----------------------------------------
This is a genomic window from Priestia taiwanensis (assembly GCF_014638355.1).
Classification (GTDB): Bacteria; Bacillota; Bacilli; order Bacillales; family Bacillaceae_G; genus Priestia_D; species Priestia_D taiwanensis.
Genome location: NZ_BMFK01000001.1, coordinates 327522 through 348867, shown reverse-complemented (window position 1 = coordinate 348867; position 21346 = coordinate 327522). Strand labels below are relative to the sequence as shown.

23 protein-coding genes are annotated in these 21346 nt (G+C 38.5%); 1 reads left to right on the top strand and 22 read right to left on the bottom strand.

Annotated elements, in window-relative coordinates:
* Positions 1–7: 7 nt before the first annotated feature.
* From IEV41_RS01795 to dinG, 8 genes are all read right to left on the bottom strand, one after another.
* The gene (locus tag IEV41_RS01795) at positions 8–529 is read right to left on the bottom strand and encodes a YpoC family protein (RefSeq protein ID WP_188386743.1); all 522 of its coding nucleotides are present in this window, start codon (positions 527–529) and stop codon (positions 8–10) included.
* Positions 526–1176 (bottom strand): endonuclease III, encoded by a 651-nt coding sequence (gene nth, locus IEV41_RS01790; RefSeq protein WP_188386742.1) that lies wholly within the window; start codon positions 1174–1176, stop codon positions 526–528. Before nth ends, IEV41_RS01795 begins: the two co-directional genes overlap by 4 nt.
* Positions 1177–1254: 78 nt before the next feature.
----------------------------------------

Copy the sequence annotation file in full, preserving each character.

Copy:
This is a genomic window from Priestia taiwanensis (assembly GCF_014638355.1).
Classification (GTDB): Bacteria; Bacillota; Bacilli; order Bacillales; family Bacillaceae_G; genus Priestia_D; species Priestia_D taiwanensis.
Genome location: NZ_BMFK01000001.1, coordinates 327522 through 348867, shown reverse-complemented (window position 1 = coordinate 348867; position 21346 = coordinate 327522). Strand labels below are relative to the sequence as shown.

23 protein-coding genes are annotated in these 21346 nt (G+C 38.5%); 1 reads left to right on the top strand and 22 read right to left on the bottom strand.

Annotated elements, in window-relative coordinates:
* Positions 1–7: 7 nt before the first annotated feature.
* From IEV41_RS01795 to dinG, 8 genes are all read right to left on the bottom strand, one after another.
* The gene (locus tag IEV41_RS01795) at positions 8–529 is read right to left on the bottom strand and encodes a YpoC family protein (RefSeq protein ID WP_188386743.1); all 522 of its coding nucleotides are present in this window, start codon (positions 527–529) and stop codon (positions 8–10) included.
* Positions 526–1176 (bottom strand): endonuclease III, encoded by a 651-nt coding sequence (gene nth, locus IEV41_RS01790; RefSeq protein WP_188386742.1) that lies wholly within the window; start codon positions 1174–1176, stop codon positions 526–528. Before nth ends, IEV41_RS01795 begins: the two co-directional genes overlap by 4 nt.
* Positions 1177–1254: 78 nt before the next feature.